Engadget: Last Minute Engineering Issues Led Apple To Pull Retina Display From iPad 2

Engadget: Last Minute Engineering Issues Led Apple To Pull Retina Display From iPad 2

Engadget’s now reporting that “engineering issues” have led Apple to make last-minute design changes to the iPad 2 that will cause it to launch without a Retina Diplay. What a load of total crap.

Editor Joshua Topolsky defensively writes:

It’s worth noting once again that these sources have been dead right on specific Apple plans and specifications for unannounced products in the past, and we have no reason to believe these changes are due to anything more than legitimate engineering decisions made close to launch.

The Retina Display was never coming to the iPad 2. It wasn’t feasible when Engadget first wrote about it, and it’s not feasible now: the technology simply hasn’t reached the economy-of-scale necessary to cram Retina Display technology into a $499 tablet. Daring Fireball’s John Gruber agrees. It’s always been bunk, and the soonest anyone should expect a Retina Display in the iPad is in 2012.

Otherwise, Engadget’s revised report is a compendium of the agreed-upon iPad 2 consensus: A5 CPU, more RAM, thinner design, new speaker, FaceTime-capable. If there’s any other surprises in the iPad 2, March 2nd will tell all, but they’ll likely be more a matter of software than hardware.

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  • Dan Gribbin

    Right, because Cult of Mac’s “sources” are always spot on.

  • MacGoo

    Agreed. Topolsky generally engages in some shameless link-baiting in the week leading up to an Apple announcement. Anyone who’s been following the reports for longer than that knows that a Retina display was never really feasible, and the SD card slot was not really that likely either. Thanks for being real, CoM!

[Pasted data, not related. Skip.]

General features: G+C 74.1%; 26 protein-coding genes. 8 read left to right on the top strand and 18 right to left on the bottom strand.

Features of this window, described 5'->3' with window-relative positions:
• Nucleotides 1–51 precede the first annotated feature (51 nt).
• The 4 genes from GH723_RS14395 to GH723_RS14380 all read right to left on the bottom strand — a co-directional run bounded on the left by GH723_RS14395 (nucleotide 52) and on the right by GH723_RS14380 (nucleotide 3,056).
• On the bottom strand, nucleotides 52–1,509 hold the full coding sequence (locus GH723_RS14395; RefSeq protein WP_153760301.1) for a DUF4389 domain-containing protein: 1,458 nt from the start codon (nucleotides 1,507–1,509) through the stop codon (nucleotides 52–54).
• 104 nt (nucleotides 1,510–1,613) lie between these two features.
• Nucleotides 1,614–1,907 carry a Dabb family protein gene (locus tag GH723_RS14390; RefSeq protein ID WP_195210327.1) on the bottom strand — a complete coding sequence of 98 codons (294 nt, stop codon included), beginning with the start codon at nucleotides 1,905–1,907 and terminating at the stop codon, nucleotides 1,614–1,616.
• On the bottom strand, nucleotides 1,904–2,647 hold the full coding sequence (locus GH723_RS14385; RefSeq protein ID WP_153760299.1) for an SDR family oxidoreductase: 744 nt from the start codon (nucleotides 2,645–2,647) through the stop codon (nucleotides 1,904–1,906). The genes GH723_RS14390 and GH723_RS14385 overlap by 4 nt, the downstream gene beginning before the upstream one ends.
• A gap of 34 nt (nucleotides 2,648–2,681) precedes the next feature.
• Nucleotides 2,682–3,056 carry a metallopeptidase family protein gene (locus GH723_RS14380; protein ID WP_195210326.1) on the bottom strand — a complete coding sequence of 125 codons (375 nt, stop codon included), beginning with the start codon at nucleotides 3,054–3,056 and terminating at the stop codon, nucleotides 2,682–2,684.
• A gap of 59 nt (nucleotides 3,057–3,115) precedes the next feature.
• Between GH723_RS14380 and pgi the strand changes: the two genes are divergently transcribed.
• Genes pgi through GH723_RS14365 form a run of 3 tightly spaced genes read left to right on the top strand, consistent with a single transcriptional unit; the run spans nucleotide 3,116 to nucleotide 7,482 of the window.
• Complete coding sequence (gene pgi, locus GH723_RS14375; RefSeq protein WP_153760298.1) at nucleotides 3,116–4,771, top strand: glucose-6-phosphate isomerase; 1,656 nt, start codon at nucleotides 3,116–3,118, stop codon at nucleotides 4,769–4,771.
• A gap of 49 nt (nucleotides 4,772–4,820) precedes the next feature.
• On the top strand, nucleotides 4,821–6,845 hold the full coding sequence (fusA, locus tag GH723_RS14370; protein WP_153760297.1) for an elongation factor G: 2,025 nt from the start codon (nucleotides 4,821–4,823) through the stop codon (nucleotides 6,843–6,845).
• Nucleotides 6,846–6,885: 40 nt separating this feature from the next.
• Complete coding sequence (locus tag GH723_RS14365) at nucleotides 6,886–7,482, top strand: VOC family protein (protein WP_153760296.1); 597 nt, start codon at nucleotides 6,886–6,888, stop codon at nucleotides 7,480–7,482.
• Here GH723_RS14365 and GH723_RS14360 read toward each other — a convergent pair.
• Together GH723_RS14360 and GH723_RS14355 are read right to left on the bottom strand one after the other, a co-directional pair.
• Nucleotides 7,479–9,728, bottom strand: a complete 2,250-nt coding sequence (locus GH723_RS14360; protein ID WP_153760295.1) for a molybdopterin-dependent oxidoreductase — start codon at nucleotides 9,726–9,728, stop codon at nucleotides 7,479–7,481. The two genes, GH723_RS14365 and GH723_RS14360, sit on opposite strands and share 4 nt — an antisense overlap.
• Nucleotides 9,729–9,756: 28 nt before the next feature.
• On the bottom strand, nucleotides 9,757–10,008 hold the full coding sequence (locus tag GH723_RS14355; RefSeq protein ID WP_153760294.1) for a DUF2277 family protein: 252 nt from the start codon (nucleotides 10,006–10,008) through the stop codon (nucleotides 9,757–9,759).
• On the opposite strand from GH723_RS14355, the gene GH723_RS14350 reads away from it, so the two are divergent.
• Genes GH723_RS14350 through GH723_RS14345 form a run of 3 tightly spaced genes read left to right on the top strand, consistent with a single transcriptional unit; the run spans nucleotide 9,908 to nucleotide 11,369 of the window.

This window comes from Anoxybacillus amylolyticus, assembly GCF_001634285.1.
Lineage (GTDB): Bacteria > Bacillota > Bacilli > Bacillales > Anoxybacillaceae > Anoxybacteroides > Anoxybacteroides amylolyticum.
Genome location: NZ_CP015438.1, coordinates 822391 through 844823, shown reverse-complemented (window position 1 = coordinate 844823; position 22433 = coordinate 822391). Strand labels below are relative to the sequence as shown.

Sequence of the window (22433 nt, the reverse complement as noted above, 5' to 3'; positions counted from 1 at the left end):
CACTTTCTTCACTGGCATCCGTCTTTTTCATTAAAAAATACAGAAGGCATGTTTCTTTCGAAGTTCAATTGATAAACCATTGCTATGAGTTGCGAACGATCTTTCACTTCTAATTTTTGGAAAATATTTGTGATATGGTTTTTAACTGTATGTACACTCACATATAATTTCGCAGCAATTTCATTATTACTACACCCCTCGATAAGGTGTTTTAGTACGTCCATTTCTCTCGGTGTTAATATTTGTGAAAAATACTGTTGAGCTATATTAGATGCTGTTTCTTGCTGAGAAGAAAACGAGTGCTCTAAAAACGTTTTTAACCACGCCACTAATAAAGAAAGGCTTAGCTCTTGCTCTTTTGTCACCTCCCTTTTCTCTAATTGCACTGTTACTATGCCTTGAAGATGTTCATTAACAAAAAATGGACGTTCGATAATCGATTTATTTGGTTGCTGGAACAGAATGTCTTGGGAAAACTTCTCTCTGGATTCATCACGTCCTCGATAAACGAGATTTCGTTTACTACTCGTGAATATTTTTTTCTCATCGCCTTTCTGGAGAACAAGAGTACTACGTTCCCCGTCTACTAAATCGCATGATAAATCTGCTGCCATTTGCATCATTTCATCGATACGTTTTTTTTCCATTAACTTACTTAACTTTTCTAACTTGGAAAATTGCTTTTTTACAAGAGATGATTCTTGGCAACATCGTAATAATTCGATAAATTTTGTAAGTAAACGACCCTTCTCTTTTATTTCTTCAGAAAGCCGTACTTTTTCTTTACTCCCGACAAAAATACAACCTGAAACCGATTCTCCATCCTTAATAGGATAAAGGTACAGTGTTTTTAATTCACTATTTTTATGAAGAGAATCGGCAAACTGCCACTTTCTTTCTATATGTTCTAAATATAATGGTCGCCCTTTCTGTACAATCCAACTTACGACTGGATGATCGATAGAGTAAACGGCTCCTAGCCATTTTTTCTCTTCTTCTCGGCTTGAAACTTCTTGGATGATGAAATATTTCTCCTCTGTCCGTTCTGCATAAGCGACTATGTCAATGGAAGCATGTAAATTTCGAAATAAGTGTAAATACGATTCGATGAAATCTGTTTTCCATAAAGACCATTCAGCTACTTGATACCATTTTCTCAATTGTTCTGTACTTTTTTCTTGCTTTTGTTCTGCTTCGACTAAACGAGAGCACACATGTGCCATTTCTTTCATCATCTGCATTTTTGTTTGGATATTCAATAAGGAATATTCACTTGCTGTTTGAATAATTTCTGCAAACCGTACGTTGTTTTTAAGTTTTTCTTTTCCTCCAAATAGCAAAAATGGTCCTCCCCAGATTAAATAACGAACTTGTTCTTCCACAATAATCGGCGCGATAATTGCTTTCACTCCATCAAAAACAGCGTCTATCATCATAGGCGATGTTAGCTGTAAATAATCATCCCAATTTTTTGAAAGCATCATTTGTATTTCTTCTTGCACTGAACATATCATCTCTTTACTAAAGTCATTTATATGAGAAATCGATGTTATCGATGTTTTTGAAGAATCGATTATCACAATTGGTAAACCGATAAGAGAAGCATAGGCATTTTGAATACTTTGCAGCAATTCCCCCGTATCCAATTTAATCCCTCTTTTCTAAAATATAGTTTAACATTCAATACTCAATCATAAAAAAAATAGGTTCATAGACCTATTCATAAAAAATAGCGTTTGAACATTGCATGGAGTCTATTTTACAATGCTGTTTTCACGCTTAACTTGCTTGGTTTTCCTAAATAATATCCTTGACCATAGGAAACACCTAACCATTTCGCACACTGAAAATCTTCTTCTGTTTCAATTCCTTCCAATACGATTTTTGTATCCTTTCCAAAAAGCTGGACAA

• MacGoo

    There were no “sources” quoted here. John was just using common sense, backed up by an understanding of the economy of scale necessary to include such a feature in the iPad 2. Stop trolling.

  • Anonymous

    Stop. Just stop. Stop abusing depth-of-field in every other photo, I mean. The point of using the technique is to draw attention to a particular point of interest in a scene, not to show that you know how to set it on your camera. Nobody gives a shit what the upper right hand corner of the iPad looks like. Go back to infinite focus and work on the basics like lighting and framing.

  • Download

    Interesting and useful post

  • Gheedsgreed

    I’m pretty sure Topolsky and other Engadget writers have also said the same thing in the past, that retina displays on the iPad is not feasible yet. They have also talked about in their podcasts.

  • B066Y

    Wow…angry much?

  • erfon elijah

    well placed a href

  • nickp91

    Hope the iPad 2 ad launches next week

  • Ricardo Ferreira

    I agree, everybody’s playing with the 50mm now, talent or no talent. But in the photographer’s defense I could say he is hinting at how thin the ipad is. In any case, the objective here is to provide a non stock although generic photo of the ipad. We don’t need a sharp photo of the ipad because we all know what it looks like.

  • Ryan Thompson

    I think it’s pretty.

About the author

John BrownleeJohn Brownlee is a Contributing Editor. He has also written for Wired, Playboy, Boing Boing, Popular Mechanics, VentureBeat, and Gizmodo. He lives in Boston with his girlfriend and two parakeets. You can follow him here on Twitter.

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